Rumba Sinfónica

Rumba Sinfónica

Cuban music ensemble meets the symphony orchestra

Program notes by Ricardo Lorenz

Genesis of Rumba Sinfónica

Before there was Castro, and way before there was Chávez, Cuba and Venezuela were joined together by the fantastic music of Orquesta Aragón, Son Matancera, Ignacio Piñeiro, Miguel Matamoros, etc.  Like my parents, I grew up in my native Venezuela listening to Cuban music.  That is to say that in my neck of the woods Cuban music is universal music, as universal as the music by Beethoven, Mozart, Tchaikovsky and so many other composers I studied at the conservatory.   No surprise that since my days as a composition student I imagined bringing these two seemingly distant traditions together in an original work that would have the narrative quality and wide emotional range of classical music and at the same time possess the rhythmic intricacy and streetwise soulfulness of Cuban popular music.  Rumba Sinfónica is such a work.

Watch MSUToday Presents Rumba Sinfónica on Youtube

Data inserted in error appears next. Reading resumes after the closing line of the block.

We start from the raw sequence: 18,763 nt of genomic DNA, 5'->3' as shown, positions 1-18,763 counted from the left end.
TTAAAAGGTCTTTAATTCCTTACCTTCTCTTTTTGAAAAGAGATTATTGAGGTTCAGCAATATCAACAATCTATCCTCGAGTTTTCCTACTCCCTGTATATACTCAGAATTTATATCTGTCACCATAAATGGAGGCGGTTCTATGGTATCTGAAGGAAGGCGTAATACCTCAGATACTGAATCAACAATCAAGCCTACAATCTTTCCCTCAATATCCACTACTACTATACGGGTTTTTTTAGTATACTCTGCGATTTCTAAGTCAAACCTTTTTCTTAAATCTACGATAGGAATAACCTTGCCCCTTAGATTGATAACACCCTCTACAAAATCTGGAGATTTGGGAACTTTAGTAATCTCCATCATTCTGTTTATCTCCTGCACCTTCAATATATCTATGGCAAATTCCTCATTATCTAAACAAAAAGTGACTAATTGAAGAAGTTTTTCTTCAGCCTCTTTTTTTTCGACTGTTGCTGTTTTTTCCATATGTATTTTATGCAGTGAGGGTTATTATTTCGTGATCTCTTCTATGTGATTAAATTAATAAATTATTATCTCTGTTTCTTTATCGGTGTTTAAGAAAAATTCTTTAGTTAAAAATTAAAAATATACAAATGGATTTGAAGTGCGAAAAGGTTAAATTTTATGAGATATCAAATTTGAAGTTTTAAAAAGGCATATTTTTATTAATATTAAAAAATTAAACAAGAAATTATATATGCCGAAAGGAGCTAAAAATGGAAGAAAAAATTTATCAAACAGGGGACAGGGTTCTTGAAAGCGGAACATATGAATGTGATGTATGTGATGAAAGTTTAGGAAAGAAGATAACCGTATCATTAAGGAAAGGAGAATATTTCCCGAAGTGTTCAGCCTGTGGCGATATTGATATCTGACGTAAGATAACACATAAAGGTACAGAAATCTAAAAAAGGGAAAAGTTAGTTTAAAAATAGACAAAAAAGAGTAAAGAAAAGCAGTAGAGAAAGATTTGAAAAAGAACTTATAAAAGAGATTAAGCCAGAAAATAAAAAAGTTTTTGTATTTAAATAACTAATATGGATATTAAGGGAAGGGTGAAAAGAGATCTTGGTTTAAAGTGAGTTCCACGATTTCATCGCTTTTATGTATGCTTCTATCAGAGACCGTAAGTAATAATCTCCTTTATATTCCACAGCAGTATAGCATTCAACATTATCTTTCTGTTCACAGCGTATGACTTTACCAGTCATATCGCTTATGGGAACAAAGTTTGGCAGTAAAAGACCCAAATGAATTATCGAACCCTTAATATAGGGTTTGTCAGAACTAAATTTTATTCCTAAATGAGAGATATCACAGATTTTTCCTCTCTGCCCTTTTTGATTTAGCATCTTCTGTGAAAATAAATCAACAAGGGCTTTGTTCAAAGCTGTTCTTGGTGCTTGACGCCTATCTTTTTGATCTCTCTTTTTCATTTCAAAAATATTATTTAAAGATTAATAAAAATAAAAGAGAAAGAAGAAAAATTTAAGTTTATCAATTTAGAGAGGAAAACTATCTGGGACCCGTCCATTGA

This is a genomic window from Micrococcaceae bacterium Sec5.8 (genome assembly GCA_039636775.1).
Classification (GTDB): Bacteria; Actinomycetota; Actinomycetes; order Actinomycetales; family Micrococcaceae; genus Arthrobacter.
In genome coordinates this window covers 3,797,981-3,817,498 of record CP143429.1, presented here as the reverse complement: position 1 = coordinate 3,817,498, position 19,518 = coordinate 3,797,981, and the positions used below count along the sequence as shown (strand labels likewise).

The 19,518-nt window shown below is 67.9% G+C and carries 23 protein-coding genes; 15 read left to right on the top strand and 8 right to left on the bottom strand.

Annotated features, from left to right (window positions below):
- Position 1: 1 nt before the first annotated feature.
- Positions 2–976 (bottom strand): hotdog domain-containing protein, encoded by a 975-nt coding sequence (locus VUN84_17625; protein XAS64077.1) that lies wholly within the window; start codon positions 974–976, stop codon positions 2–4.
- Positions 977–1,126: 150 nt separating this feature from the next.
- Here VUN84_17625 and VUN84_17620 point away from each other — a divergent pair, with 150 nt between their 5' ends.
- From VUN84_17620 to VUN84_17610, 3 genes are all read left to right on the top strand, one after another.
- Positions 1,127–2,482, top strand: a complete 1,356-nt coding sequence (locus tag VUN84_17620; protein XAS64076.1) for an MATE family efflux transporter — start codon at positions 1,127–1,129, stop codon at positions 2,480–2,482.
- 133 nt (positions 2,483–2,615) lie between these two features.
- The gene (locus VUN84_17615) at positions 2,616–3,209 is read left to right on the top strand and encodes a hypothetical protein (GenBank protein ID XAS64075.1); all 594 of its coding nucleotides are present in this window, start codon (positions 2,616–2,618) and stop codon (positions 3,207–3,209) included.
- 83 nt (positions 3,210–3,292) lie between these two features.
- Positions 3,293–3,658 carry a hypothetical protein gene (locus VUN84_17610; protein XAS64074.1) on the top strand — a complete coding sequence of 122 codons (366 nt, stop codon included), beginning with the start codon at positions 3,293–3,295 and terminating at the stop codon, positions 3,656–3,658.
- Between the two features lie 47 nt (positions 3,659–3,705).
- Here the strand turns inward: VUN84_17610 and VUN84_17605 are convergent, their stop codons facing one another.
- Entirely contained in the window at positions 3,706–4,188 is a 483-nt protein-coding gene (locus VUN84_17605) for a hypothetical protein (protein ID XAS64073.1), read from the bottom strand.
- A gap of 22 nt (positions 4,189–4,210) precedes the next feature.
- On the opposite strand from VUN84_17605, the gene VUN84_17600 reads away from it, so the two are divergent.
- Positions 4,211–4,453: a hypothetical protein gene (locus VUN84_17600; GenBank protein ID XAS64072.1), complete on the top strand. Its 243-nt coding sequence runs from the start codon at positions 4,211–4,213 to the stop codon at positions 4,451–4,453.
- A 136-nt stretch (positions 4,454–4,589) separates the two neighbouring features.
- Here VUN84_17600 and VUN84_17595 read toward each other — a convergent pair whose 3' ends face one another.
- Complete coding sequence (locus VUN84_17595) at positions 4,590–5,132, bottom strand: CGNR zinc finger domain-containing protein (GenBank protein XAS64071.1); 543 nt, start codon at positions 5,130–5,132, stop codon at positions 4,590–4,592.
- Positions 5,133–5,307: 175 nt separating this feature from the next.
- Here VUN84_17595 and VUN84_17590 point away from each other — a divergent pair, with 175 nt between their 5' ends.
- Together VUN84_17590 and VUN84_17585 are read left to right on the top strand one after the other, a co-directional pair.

But Rumba Sinfónica came about only after years of hammering away fusions between classical and popular music —including five years doing this as composer in residency of the Armonia Musicians Residency Program of the Chicago Symphony Orchestra— and only after the right team came together.  It was in 2005 while teaching at Indiana University that I met Cuban pianist, composer and arranger Jorge Gómez, leader of the Grammy nominated, Miami-based band Tiempo Libre.  He came to Bloomington with Elizabeth Sobol, the band’s manager who also happens to be the manager of classical musicians like Joshua Bell, Itzhak Perlman and James Galway.  The vibes immediately started flowing.  I saw in Jorge an incredibly versatile musician who, having been schooled in a classical conservatory as well as in the streets and clubs of Havana, is capable of going back and forth with ease between classical and popular music.  The idea of collaborating to create a type of concerto grosso featuring Tiempo Libre and a symphony orchestra swept Jorge and Elizabeth’s imaginations as much as it did mine.  So the project got off the ground a year later during a visit by the band to Michigan State University, where I currently teach.